Revenge spending: Auditors are facing a new challenge – The Economic Times

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SynopsisGoing concern is a concept in auditing where auditors have to raise red flags for heavily debt ridden or other companies on whether they would survive for next one year.

Multiple companies facing cash flow issues in sectors like hospitality, aviation, entertainment and auto are taking a position that consumers will splurge on revenge spending and higher sales in second half of the year will more than compensate for the losses from lockdown as auditors discuss impairment and going concern issues with company managements.

If the first Covid wave brought going concern situations, the second one has brought ‘revenge spending’ for auditors to analyse.

As many auditors reach out to companies suffering from ballooning debt and plummeting sales, the companies are dishing out rosy pictures claiming that half of the third quarter and the fourth quarter will ring in growth.

“For estimating future cash flows, companies have been doing scenario planning and despite the probability of the third wave, most companies including those in the hospitality, auto and tourism sectors, feel there could be aggressive buying. There seems to be a consensus that the fourth quarter could see a spurt in sales for many companies due to the pent-up demand,” said Sriraman Parthasarathy, partner, Deloitte India.

Perhaps this would be the first time when the phrase revenge buying will enter financial statements.

In many cases, the management representatives have predicted that things will start returning to normal beginning October as the vaccination drive reaches a critical mass.

“In sectors such as hospitality, aviation, theatres and malls, where there could be a ‘going concern’ issue in the current pandemic, an auditor will reach out to the company and flag this. Depending upon the management responses, coupled with the facts on its business continuity, the auditor will decide on going concern,” said Jeenendra Bhandari, partner, MGB & Co LLP.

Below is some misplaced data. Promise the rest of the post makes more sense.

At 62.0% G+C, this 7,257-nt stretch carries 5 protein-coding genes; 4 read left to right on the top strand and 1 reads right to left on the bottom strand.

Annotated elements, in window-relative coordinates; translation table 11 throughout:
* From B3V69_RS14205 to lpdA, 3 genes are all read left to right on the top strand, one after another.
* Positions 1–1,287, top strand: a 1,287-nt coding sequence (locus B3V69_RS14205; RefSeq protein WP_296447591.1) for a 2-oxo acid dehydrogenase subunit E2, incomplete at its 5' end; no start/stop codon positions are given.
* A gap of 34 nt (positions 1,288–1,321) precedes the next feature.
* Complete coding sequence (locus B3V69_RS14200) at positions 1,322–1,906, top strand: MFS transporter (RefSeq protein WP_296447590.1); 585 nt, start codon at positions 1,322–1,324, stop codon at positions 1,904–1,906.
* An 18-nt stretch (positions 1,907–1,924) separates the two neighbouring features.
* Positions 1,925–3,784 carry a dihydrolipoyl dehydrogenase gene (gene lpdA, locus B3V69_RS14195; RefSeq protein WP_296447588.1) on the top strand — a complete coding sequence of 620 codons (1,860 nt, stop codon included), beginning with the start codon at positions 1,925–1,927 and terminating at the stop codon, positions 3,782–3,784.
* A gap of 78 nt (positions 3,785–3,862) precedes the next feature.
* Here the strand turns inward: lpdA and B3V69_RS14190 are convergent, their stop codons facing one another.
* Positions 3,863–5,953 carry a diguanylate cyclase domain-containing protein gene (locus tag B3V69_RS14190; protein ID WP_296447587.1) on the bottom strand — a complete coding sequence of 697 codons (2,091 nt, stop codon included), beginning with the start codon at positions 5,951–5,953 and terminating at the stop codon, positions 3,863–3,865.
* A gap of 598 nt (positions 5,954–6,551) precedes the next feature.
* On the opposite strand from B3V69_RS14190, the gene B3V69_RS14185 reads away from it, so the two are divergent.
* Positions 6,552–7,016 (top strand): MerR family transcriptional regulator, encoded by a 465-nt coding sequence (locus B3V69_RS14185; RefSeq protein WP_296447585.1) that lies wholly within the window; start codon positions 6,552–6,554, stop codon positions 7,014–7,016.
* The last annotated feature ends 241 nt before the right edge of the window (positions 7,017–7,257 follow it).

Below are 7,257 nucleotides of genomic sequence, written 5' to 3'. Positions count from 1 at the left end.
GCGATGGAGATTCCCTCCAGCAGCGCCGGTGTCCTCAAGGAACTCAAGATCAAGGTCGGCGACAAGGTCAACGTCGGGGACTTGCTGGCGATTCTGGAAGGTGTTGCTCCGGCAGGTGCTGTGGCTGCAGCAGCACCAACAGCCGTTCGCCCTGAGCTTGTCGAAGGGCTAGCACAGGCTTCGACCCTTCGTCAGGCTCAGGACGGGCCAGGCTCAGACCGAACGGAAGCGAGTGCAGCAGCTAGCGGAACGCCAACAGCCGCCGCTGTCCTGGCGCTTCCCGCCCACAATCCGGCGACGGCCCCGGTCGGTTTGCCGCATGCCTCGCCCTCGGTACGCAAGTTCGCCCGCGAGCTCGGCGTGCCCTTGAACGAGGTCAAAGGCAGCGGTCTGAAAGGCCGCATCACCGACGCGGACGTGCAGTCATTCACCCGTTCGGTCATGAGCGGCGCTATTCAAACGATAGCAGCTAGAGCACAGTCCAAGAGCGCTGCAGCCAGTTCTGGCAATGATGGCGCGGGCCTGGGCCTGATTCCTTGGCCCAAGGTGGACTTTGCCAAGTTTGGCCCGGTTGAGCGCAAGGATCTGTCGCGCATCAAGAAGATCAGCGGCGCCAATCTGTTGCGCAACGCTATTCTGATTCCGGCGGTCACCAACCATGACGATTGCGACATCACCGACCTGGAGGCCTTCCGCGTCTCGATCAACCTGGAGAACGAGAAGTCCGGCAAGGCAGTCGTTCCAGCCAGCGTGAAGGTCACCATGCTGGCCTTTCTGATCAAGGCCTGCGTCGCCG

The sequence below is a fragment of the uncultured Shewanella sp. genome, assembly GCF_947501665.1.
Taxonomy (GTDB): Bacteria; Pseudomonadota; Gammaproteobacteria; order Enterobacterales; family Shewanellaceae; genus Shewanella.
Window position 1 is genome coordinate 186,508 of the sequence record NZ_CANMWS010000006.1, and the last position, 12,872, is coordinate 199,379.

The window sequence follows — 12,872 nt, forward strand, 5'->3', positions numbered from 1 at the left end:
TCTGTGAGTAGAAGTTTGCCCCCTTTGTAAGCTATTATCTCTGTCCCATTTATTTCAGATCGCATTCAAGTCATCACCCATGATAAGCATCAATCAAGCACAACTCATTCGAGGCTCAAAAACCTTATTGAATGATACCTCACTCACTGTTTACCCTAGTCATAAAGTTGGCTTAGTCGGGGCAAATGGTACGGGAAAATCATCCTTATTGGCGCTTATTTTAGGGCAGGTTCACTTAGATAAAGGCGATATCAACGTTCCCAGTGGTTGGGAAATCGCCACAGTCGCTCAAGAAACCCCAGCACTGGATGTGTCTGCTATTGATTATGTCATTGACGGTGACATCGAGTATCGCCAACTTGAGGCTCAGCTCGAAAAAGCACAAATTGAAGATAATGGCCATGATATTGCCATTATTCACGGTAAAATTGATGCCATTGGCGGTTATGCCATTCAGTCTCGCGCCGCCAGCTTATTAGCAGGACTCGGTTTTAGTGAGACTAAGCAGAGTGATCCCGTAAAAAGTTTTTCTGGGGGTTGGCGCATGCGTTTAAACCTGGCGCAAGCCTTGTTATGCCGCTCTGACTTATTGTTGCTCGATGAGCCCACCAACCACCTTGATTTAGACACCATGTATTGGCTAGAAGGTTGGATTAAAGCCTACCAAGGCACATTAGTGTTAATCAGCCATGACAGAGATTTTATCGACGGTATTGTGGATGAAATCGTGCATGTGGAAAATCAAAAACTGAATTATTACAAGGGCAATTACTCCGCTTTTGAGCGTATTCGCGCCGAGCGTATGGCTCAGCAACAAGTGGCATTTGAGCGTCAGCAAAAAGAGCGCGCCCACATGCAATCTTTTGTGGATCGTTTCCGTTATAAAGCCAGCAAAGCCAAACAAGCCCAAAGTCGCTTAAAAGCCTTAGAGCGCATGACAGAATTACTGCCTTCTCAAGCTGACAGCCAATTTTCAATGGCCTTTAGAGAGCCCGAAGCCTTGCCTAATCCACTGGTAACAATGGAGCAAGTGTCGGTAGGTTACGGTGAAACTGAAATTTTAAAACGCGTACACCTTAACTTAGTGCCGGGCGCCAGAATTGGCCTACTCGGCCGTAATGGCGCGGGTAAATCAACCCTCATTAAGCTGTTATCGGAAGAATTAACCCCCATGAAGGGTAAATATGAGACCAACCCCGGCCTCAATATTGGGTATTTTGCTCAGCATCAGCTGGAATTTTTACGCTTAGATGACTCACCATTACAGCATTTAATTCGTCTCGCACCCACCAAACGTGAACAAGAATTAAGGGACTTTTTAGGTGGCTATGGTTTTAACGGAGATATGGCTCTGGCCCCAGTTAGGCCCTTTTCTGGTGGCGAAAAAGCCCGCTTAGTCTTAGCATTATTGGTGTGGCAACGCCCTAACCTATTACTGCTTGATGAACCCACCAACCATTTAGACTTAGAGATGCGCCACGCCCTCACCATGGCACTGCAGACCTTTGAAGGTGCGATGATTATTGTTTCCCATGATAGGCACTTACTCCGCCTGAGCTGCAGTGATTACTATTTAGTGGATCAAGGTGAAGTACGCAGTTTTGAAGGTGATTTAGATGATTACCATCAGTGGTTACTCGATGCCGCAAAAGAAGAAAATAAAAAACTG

Going concern is a concept in auditing where auditors must raise red flags for heavily debt ridden or other companies on whether they would survive for next one year.

In 2020, many auditors were quick to qualify the financial statements of companies.

Revenge Spending: Auditors are Facing a New Challenge

This time around while the things are only getting worse as corporate debt has increased and there is a fear of a third wave, many companies are claiming this is the fag end of the crisis.

Auditors can contradict the company’s stand in the financial statements.

“In order to assess the going concern assumption of a company, auditors will need to critically assess these factors and conduct a detailed evaluation and gather evidence to obtain comfort including but not limited to, reviewing and discussing the business plan during and post pandemic, possible speed of recovery post the second wave, servicing of debt obligations, cash flow position and the previous year’s performance post the first wave, which can also be a guiding factor,” said Nikhil Singhi, senior partner at Singhi & Co.

“The auditor always approaches any issue on a conservative basis, so future revenues or contracts are never recognised even when the company is able to demonstrate a spurt in future revenues. These facts could be a fresh fund raise or enough cash reserves or even a bank debt restructuring exercise undertaken, which can demonstrate the ability of an enterprise to survive and grow in future,” said Bhandari.

Industry experts say that in Europe, US and even in China, whenever the infection rates subdued, people rushed to buy expensive cars, bikes or booked long vacations.

Industry trackers say that it is possible to build predictive models around this and the revenge buying sectors or companies can be identified.

“The predictive scenario of projected cash flows, its basis and the reasonability of these assumptions would be evaluated by the auditors to measure the sensitivity of these assumptions to changes, including by use of advanced audit analytics,” said Parthasarathy.

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